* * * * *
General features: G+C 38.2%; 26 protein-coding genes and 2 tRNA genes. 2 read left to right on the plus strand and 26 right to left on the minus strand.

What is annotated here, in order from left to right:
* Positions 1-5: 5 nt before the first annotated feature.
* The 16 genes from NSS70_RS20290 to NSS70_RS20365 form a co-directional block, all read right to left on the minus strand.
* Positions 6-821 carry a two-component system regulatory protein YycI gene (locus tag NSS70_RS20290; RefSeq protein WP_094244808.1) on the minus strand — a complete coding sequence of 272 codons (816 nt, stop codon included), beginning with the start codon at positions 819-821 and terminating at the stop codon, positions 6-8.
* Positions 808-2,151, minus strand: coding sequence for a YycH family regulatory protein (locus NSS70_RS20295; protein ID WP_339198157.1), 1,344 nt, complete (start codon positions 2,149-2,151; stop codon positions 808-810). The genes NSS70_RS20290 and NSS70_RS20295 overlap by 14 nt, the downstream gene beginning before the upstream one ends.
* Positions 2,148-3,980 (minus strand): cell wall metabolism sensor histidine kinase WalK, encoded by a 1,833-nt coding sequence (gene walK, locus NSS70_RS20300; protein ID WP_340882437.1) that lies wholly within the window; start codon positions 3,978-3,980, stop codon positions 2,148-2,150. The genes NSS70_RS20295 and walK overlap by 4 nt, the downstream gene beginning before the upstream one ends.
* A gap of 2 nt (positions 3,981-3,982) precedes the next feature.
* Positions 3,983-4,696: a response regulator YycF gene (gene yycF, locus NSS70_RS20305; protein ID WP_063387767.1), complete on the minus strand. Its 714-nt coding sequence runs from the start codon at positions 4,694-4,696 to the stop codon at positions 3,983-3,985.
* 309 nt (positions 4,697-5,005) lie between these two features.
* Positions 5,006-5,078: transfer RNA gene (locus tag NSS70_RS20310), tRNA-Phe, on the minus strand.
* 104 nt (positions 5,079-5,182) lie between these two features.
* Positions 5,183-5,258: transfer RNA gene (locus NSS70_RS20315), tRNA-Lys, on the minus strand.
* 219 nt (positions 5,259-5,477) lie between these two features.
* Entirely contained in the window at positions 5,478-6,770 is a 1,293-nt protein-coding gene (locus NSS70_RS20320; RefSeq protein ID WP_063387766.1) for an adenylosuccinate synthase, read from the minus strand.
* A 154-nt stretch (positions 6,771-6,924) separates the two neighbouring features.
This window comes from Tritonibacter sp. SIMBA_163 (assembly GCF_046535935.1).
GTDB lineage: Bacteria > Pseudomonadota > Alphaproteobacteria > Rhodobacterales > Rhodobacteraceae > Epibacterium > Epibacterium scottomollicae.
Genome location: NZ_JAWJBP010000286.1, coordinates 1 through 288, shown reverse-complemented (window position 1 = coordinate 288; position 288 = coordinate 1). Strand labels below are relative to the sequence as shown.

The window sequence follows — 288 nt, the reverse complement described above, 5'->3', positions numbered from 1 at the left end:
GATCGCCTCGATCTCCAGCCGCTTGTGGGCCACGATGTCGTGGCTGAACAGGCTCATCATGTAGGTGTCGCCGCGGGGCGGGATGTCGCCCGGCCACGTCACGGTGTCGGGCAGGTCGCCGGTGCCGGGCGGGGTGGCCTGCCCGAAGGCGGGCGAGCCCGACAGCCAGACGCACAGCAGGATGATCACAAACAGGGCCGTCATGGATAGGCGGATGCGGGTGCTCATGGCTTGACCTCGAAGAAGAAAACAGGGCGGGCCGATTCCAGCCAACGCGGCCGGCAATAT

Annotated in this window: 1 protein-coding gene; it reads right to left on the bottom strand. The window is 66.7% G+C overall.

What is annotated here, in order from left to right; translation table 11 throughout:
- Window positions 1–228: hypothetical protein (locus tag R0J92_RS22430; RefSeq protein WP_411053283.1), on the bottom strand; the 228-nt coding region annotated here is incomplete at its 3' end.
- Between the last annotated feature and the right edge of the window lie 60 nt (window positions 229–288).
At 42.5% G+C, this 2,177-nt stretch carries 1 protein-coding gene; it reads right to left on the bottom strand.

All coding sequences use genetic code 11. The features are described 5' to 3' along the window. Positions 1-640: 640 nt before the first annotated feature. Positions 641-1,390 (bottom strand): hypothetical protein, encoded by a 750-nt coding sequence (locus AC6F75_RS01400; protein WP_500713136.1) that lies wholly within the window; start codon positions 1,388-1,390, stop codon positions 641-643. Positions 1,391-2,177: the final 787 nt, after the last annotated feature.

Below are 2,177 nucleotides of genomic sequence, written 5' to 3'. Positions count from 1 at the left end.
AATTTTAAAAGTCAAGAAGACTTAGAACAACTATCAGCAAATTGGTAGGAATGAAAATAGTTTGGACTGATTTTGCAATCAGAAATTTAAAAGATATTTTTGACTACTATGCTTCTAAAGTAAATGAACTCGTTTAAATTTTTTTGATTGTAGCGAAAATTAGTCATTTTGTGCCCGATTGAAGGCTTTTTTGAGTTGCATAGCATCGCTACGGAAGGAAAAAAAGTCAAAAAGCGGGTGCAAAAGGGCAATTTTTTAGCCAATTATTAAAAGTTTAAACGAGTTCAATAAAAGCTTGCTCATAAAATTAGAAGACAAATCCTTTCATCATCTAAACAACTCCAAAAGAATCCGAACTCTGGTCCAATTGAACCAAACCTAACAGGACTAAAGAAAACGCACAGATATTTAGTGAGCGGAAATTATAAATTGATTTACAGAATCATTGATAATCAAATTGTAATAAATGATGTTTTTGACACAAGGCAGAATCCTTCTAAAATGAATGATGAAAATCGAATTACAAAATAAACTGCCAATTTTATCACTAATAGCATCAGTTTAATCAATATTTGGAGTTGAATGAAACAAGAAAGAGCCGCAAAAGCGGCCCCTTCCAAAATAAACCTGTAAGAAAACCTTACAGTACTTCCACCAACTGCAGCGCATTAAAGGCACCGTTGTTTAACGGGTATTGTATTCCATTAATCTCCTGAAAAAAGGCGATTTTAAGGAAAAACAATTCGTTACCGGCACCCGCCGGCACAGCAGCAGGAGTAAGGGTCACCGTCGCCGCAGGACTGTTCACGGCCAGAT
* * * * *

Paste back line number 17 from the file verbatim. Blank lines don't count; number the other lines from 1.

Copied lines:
This window comes from Tritonibacter sp. SIMBA_163 (assembly GCF_046535935.1).